|Publication number||US7914912 B2|
|Application number||US 11/271,103|
|Publication date||Mar 29, 2011|
|Filing date||Nov 10, 2005|
|Priority date||Nov 10, 2004|
|Also published as||US20080014465, WO2006060149A2, WO2006060149A3|
|Publication number||11271103, 271103, US 7914912 B2, US 7914912B2, US-B2-7914912, US7914912 B2, US7914912B2|
|Inventors||Ronald S. Fearing, Abraham Bachrach, Richard Groff, Carmel Majidi|
|Original Assignee||The Regents Of The University Of California|
|Export Citation||BiBTeX, EndNote, RefMan|
|Patent Citations (40), Non-Patent Citations (29), Referenced by (2), Classifications (9), Legal Events (2)|
|External Links: USPTO, USPTO Assignment, Espacenet|
This application claims the benefit under 35 USC 119(e) of U.S. Provisional Application No. 60/626,893, filed Nov. 10, 2004, which is incorporated herein by reference.
This invention was made with Government support under Grant (Contract) No. EEC-0304730 awarded by the National Science Foundation Nanoscale Interdisciplinary Research Teams. The Government has certain rights in this invention.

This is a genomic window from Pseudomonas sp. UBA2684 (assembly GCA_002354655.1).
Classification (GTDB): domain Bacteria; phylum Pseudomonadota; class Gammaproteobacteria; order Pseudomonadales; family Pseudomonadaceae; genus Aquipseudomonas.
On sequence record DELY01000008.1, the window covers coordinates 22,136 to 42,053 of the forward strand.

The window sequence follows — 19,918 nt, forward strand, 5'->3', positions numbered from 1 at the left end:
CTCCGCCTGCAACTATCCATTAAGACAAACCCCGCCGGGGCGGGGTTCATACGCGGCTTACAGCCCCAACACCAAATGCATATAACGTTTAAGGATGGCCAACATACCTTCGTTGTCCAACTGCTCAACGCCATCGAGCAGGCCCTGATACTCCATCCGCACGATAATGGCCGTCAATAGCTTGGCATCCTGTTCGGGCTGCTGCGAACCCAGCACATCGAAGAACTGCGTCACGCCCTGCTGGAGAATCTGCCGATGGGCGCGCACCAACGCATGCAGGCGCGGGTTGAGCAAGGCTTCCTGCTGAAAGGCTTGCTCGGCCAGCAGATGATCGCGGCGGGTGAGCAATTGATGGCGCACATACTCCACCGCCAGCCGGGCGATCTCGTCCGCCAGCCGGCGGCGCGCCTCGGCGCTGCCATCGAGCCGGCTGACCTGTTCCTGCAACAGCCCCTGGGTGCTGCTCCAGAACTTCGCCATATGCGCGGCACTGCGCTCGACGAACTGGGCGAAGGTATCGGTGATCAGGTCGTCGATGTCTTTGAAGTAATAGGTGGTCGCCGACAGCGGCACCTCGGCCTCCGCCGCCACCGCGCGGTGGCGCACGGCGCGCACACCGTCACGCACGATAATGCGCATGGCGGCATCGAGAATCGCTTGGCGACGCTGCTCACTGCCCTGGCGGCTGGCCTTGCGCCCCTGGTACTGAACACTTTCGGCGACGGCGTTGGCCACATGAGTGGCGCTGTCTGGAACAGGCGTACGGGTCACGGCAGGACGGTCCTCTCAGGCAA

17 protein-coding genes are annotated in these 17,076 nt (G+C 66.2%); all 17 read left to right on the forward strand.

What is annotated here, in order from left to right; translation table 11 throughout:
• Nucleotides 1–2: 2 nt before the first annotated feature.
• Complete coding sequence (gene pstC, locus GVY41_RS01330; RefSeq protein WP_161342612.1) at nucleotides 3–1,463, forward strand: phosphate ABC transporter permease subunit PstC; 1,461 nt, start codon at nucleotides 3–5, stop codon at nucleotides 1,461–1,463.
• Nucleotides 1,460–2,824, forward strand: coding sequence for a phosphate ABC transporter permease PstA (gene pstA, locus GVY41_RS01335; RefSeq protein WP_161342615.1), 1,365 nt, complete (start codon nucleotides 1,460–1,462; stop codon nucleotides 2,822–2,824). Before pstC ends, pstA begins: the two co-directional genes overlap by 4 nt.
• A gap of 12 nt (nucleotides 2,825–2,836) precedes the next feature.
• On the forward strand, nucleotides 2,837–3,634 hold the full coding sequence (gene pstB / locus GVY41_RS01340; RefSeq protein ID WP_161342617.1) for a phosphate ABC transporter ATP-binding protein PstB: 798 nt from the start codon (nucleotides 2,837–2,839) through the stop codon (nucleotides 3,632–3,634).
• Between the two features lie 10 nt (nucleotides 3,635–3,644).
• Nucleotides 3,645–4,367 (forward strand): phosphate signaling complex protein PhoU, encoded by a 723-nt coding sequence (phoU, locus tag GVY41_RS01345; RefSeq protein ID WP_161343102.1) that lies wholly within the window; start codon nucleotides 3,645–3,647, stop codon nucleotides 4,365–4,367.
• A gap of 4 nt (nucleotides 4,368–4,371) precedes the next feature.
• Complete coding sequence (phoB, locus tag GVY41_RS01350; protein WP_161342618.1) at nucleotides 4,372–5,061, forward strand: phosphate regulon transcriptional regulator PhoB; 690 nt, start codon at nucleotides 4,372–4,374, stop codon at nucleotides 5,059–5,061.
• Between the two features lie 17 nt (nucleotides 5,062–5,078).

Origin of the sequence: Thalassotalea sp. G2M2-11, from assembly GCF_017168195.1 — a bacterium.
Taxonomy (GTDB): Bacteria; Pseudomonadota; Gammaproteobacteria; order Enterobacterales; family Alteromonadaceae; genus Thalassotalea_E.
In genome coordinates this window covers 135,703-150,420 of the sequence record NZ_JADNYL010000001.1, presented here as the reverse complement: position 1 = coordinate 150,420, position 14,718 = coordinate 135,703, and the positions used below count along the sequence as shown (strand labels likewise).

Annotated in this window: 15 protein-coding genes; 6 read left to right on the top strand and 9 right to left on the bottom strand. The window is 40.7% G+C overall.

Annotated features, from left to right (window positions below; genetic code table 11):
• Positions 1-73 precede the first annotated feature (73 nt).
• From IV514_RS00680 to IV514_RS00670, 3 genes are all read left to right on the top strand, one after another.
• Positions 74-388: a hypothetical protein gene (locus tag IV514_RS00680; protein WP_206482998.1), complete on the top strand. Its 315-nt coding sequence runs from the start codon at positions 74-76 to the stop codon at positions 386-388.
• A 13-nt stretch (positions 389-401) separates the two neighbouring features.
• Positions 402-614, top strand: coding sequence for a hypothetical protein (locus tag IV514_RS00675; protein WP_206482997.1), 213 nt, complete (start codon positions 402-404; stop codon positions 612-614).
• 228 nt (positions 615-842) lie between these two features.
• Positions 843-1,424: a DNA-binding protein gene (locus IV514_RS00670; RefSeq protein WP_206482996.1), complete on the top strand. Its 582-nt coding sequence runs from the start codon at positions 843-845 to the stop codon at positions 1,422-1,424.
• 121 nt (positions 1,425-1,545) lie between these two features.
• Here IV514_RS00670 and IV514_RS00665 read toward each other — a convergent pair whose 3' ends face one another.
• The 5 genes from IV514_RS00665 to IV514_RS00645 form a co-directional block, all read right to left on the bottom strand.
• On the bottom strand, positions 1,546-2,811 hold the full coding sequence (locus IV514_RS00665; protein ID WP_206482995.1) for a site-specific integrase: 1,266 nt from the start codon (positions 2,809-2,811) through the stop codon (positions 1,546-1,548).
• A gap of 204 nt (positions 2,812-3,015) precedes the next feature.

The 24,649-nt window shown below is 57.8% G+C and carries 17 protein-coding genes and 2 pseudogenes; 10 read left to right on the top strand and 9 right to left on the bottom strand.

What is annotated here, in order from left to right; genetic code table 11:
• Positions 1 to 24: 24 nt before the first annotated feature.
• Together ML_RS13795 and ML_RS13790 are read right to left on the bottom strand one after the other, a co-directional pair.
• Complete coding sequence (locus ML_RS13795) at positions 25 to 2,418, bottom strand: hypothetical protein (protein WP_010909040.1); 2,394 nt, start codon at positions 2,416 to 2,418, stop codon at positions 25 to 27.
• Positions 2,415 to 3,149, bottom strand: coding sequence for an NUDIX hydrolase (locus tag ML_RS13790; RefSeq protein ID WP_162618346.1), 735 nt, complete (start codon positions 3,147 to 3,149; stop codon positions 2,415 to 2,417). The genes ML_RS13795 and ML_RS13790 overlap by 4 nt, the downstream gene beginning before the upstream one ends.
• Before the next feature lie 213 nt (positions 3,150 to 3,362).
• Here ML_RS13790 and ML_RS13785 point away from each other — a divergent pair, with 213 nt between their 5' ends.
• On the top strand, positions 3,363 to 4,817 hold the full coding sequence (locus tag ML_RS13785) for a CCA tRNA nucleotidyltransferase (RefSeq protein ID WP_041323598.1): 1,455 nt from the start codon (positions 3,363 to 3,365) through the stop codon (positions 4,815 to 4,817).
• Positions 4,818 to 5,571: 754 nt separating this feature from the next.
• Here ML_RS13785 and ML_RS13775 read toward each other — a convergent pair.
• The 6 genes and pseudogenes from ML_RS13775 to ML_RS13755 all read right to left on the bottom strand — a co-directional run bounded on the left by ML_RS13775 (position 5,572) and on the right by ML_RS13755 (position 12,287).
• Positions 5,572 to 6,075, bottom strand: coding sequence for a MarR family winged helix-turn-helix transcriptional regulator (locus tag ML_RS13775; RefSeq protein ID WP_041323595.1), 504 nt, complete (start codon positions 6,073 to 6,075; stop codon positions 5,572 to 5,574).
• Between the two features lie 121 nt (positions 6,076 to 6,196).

This application generally relates to the fabrication and utilization of micron-scale structures. More particularly, this application relates to an actively switchable adhesive nanostructure.
2. Related Art
There is an ongoing need for improved adhesives. Improved adhesives have applications ranging from everyday aspects of life (e.g., tape, fasteners, and toys) to high technology (e.g., removal of microscopic particles from semiconductor wafers, transporting fiber optic devices, and assembly of sub-mm mechanisms, particularly those including micro-fabricated components, or components that cannot tolerate grippers, adhesives, or vacuum manipulators).